A 1940 poster by Nikolai Zhukov (Fig. 3.1) features a quotation from Vyacheslav Molotov on the Stalin symbol: ‘We have a name that has become the symbol of the victory of socialism. It is the name of the symbol of the moral and political unity of the Soviet people! You know what that name is — STALIN!’ In the Short biography released in 1947, Stalin’s value as the symbol of a plethora of Bolshevik values is made explicit in the text: ‘In the eyes of the peoples of the U.S.S.R., Stalin is the incarnation of their heroism, their love of their country, their patriotism,’11 ‘Stalin’s name is a symbol of the courage and the renown of the Soviet people, and a call to heroic deeds for the welfare of their great country,’12 and ‘The name of Stalin is a symbol of the moral and political unity of Soviet society.’13 Writing in 1971, with the benefit of historical perspective, Roy Medvedev also regarded Stalin as a rallying symbol to unify and give hope to a suffering population during the Great Patriotic War: ‘Stalin’s image became a sort of symbol existing in the popular mentality independently from its actual bearer. During the war years, as the Soviet people were battered by unbelievable miseries, the name of Stalin, and the faith in him, to some degree, pulled the Soviet people together, giving them hope of victory.’14 Evidence exists that this was true for at least some soldiers. The writer Konstantin Simonov quoted an officer on the Stalingrad front who said he ‘gained all his strength from the idea that our great leader directs everything in our enormous cause from his office in Moscow and thus invests in him, an ordinary colonel, part of his genius and spirit’.15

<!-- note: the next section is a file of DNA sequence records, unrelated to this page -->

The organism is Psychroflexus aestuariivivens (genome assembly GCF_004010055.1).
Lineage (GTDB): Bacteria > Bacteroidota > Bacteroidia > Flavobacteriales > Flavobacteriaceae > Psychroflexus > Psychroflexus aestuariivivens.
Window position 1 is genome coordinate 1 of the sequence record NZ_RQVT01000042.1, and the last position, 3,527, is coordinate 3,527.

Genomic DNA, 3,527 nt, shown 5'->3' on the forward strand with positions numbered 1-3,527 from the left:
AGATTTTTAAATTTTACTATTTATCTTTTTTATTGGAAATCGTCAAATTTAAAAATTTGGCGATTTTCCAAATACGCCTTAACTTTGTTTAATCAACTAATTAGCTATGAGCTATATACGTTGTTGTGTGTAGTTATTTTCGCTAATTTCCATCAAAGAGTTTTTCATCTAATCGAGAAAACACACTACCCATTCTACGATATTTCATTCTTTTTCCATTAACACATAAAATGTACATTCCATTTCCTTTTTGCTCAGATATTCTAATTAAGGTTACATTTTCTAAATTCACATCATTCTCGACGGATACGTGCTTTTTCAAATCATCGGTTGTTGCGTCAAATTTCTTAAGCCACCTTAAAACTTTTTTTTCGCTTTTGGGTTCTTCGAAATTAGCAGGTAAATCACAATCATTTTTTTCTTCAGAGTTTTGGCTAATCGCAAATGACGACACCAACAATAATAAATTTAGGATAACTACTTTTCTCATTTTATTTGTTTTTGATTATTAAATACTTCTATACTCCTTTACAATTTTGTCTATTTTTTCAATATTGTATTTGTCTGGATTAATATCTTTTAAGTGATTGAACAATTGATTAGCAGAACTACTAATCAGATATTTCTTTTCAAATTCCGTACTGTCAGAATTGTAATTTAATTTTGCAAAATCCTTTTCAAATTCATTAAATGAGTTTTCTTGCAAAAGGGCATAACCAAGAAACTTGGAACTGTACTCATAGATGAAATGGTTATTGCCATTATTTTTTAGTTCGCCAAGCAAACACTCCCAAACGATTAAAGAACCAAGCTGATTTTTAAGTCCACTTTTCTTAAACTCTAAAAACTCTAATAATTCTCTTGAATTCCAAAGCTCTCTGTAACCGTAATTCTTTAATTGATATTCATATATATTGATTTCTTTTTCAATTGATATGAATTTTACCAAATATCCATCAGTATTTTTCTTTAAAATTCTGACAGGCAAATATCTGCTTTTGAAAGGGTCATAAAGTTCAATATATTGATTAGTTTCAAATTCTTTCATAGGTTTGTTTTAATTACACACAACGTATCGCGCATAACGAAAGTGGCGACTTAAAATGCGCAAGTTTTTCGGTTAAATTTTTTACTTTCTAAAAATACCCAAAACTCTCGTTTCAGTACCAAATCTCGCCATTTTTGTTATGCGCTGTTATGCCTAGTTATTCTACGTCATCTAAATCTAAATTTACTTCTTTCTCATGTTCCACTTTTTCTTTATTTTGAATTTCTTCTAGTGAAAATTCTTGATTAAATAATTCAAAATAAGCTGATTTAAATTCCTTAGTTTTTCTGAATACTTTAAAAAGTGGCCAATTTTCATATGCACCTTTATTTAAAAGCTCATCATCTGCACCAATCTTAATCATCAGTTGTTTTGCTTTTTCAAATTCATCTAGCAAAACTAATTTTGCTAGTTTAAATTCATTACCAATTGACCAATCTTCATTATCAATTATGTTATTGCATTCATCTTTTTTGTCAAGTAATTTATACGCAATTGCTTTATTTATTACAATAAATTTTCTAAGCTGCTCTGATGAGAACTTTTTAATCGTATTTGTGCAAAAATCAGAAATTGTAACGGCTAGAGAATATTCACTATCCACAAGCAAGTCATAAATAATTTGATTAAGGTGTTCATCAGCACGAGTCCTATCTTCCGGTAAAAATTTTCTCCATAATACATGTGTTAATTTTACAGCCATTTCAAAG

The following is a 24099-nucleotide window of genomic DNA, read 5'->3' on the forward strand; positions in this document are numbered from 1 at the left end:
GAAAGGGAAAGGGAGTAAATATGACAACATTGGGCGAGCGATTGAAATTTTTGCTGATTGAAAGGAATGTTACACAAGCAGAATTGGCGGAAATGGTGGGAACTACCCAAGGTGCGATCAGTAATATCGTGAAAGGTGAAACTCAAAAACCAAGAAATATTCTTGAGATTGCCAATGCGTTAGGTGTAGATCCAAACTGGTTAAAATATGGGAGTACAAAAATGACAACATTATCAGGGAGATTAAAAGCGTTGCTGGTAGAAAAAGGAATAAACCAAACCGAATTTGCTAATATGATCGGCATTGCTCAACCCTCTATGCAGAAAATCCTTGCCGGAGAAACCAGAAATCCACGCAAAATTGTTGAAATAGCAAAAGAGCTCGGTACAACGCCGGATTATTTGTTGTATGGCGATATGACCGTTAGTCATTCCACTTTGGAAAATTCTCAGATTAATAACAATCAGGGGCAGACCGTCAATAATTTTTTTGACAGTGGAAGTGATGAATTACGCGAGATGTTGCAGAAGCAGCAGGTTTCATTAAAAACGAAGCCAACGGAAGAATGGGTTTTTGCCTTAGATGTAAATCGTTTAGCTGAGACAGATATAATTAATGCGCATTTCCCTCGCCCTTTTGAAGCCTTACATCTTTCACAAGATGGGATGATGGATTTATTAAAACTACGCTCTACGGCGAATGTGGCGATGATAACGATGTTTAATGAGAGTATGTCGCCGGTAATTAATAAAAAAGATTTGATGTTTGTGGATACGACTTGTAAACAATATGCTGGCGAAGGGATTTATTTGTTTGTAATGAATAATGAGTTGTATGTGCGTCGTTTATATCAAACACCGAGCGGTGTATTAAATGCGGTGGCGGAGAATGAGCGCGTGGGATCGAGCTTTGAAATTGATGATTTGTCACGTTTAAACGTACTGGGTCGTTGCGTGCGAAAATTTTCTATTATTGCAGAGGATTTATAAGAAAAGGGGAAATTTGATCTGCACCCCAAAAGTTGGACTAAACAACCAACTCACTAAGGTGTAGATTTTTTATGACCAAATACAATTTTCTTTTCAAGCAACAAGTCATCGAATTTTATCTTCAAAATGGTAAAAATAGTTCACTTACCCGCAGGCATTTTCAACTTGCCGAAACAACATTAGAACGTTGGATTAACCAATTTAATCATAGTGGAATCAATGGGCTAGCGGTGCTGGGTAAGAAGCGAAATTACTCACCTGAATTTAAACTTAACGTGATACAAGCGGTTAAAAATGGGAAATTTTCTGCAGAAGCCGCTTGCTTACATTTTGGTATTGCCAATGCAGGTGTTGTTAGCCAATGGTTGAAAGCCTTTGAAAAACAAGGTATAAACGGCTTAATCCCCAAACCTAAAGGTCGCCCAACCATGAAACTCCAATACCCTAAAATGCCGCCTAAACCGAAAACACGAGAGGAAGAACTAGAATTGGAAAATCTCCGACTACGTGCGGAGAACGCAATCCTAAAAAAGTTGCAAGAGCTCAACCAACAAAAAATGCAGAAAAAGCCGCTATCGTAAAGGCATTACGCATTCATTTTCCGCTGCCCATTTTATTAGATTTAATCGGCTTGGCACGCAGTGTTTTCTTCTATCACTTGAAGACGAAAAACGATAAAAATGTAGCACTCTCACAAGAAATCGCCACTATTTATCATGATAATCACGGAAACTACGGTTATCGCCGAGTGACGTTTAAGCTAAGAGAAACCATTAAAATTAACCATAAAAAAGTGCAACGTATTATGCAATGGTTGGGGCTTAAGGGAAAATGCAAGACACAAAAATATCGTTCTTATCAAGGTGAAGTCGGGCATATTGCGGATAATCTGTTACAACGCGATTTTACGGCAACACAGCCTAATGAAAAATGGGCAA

The importance of maintaining central control over the image of Stalin was in evidence as early as December 1929 when, in preparation for celebration of Stalin’s 50th birthday, Glavlit16 published exact regulations with regard to the use of Stalin’s image in the press, prohibiting the use of printer’s blocks bearing Stalin’s image other than those issued by the Press-klishe17 section of the ROSTA press agency.18 From the mid-1930s the journal Iskusstvo19 ran several articles guiding artists on how to portray the leader. The first edition of Iskusstvo in 1935 featured full-page portraits of Lenin and Stalin, with Stalin depicted adopting the ‘hand-in’ pose. The sixth edition in 1937 included illustrated articles titled ‘Lenin in portraits, 1933–37’, ‘New portraits of Comrade Stalin’, and ‘Characteristics of the art of the epoch of Stalin’, each running for several pages.20 From around 1934 Stalin was visually distinguished from other leaders in propaganda, suggesting that he was the ‘first among equals’ and had exceptional, although human, qualities. Plamper observes that Stalin was distinguished from others by his size, his position in the picture plane, the colour of his clothing (which was often retouched), by the fact that his arm was often raised higher than those of others, by the fact that his hands never touched his face, by the direction of his gaze outside the picture plane,21 by props such as his pipe, and by special mention in the poster caption.22